Mighty Shady — vocalist Eric McCoy, guitarists Chris Freier and Jared Murphy, bassist Joel Schwichtenberg and drummer Keenen McBroom — has always carried around the label of “jam band.” To be sure, its sound is certainly reggae-tinged, which nowadays is almost synonymous with jam, but the guys have always felt like their influences ran deeper than that.
“The bands you play with shape your sound, I think,” Murphy said. “It’s hard for us (to define ourselves) because we mix a lot of things. I think that’s shown in the record.”
“The record” is the band’s new LP, “Double Think,” set for release this week in a show at Gas Lamp. Produced by local editing wizard Phil Young (Annalibera, Tires), the album allows Mighty Shady to wear all of its influences on its sleeve.
“(Young) described it as ‘schizophrenic,’ ” Murphy said. “But he liked it. I guess we’ve got some reggae and some rock (influences), and now we’ve added more of a jam influence, since we’ve been going to all these festivals.”
But the band is quick to point out that, unlike your stereotypical jam act, Mighty Shady’s music has more to say than just “sit back and enjoy the next 20 minutes.”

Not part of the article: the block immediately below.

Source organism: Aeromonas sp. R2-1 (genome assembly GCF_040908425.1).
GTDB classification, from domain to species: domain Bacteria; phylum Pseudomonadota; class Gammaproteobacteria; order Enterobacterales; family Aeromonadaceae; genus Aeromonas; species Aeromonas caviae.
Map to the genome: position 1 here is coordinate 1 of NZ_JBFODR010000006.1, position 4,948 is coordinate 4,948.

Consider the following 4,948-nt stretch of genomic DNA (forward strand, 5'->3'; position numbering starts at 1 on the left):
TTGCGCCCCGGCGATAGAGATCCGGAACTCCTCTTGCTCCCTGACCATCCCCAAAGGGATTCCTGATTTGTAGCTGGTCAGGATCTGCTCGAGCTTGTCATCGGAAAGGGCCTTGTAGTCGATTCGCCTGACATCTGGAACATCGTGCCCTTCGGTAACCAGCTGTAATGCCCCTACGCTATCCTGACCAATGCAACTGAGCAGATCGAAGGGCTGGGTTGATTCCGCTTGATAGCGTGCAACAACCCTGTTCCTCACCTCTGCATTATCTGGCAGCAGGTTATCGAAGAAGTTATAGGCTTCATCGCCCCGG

“My favorite song on the album is ‘Body Language,’ ” Freier said. “It’s about losing yourself in mundane society. We’re all so tied up in TV and making your house look pretty, and all these things that don’t matter. So (‘Body Language’) is about breaking free and actually enjoying people and individual connections.”
Freier and Murphy do all the writing for the band, with Freier handling the lion’s share, while Murphy often adds the important finishing touches. It’s a collaboration that started with the band’s inception nearly three years ago and has served them well throughout.
“Most (songs) will start with me and (Jared) just kind of riffing on the guitar in my room,” Freier explained. “Then, when we find something I like, I’ll start to unravel the song, and the rest is a collaboration between me and (Jared).”
“I write lyrics on probably half the songs Chris writes,” Murphy added. “Usually he’ll get about three quarters of a song done, then I’ll kind of finish it up.”
Murphy also does most of the band’s arrangements, with McCoy, Schwichtenberg and McBroom then coming in and giving the ideas full life. But don’t just think of Mighty Shady as a jam act. In fact, “Double Think” makes it hard to think of them in any one way at all. CV